The popular Mexican spirit is more renowned for causing hangovers, but Ford believes there is potential to create a bioplastic that helps reduce vehicle weight, while also being more environmentally friendly.
The car maker will explore options after forming a sustainability alliance with the world’s biggest tequila producer, Jose Cuervo. It is looking at exterior and interior components including wiring harnesses, storage bins, and heating/ventilation/air-conditioning units.
Ford would create its sustainable composites from leftover fibres from the tequila-making process, which involves roasting the heart of an agave plant before grinding and smashing it to extract its juices for distillation. Jose Cuervo says the agave remnants are already used by its local artisans in Mexico to make crafts and agave paper.
Ford’s senior technical leader of its sustainability research department, Debbie Mielewski, says the company is continuously looking for new, byproduct solutions.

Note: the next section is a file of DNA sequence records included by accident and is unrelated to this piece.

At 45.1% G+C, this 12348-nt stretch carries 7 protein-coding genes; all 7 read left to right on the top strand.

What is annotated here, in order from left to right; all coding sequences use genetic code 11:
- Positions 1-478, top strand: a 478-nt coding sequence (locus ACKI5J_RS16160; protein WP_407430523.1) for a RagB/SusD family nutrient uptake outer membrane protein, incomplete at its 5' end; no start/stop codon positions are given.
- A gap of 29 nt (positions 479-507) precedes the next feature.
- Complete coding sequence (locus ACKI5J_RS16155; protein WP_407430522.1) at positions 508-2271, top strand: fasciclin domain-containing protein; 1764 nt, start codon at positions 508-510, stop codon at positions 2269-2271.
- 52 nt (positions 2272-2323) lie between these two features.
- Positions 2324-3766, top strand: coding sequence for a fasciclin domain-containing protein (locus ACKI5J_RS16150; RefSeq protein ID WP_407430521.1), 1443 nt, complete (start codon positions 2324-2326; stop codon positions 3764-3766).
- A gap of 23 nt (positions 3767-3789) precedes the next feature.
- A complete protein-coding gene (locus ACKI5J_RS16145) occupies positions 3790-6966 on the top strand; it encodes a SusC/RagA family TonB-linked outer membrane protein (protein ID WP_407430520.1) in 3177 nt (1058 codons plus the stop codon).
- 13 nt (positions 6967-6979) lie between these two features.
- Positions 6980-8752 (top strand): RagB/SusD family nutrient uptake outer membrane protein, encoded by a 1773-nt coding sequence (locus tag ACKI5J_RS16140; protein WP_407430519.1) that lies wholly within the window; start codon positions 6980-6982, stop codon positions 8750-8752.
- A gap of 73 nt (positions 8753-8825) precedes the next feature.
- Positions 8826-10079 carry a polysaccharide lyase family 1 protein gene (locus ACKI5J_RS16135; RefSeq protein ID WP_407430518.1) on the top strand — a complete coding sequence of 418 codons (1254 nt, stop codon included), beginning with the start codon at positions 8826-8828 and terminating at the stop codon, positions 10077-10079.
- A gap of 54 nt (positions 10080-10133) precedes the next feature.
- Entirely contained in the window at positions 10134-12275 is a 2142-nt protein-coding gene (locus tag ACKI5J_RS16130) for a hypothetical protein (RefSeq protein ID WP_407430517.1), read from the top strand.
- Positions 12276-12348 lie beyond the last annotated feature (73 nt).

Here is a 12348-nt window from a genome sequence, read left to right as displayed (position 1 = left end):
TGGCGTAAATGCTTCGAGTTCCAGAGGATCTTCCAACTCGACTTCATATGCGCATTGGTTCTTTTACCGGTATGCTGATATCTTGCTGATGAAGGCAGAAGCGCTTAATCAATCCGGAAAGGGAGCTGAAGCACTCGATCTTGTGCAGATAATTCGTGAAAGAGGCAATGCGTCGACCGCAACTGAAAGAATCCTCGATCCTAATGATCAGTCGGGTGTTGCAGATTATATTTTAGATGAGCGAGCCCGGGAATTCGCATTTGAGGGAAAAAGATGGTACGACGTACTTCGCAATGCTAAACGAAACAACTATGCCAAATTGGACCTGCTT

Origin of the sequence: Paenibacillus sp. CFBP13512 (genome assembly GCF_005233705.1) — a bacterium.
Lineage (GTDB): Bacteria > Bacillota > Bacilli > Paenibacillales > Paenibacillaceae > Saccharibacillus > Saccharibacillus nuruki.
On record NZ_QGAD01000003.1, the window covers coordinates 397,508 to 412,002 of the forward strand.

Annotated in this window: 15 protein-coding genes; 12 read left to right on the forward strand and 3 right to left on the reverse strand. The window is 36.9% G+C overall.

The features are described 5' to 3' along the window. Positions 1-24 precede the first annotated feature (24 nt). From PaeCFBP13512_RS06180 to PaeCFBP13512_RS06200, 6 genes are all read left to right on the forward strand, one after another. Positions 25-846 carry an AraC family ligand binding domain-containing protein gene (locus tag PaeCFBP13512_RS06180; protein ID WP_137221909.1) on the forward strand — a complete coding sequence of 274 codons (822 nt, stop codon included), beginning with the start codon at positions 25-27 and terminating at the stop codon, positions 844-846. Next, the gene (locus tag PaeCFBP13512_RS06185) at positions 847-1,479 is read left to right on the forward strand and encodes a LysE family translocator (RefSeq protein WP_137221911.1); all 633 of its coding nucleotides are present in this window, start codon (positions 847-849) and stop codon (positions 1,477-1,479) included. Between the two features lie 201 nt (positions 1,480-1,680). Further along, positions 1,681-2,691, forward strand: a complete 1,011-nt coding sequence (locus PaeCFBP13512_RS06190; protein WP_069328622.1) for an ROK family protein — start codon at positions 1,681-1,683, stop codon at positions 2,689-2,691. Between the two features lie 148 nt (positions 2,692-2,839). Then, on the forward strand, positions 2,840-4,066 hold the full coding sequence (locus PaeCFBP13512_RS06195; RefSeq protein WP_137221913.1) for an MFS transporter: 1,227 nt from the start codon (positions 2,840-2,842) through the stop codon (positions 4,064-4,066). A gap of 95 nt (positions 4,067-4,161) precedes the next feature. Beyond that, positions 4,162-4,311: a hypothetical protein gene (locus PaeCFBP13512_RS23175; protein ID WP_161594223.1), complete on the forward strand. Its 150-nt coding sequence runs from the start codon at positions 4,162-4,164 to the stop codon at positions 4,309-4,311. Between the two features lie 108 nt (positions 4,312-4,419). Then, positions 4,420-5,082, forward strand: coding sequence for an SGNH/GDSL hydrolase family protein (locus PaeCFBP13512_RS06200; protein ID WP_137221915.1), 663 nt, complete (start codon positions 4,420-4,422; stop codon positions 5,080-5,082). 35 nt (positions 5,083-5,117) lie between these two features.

“We are developing new technologies to efficiently employ discarded materials and fibers, while potentially reducing the use of petrochemicals and light-weighting our vehicles for desired fuel economy,” said Mielewski.
“There are about 400 pounds [180kg] of plastic on a typical car. Our job is to find the right place for a green composite like this to help our impact on the planet.”
The agave fibre would become the ninth sustainable-based material to be used in Ford vehicles. Since 2000 it has introduced materials derived from coconut fibre, rice hulls, kenaf fibre, cellulose, wood, castor oil, wheat straw and soy foam.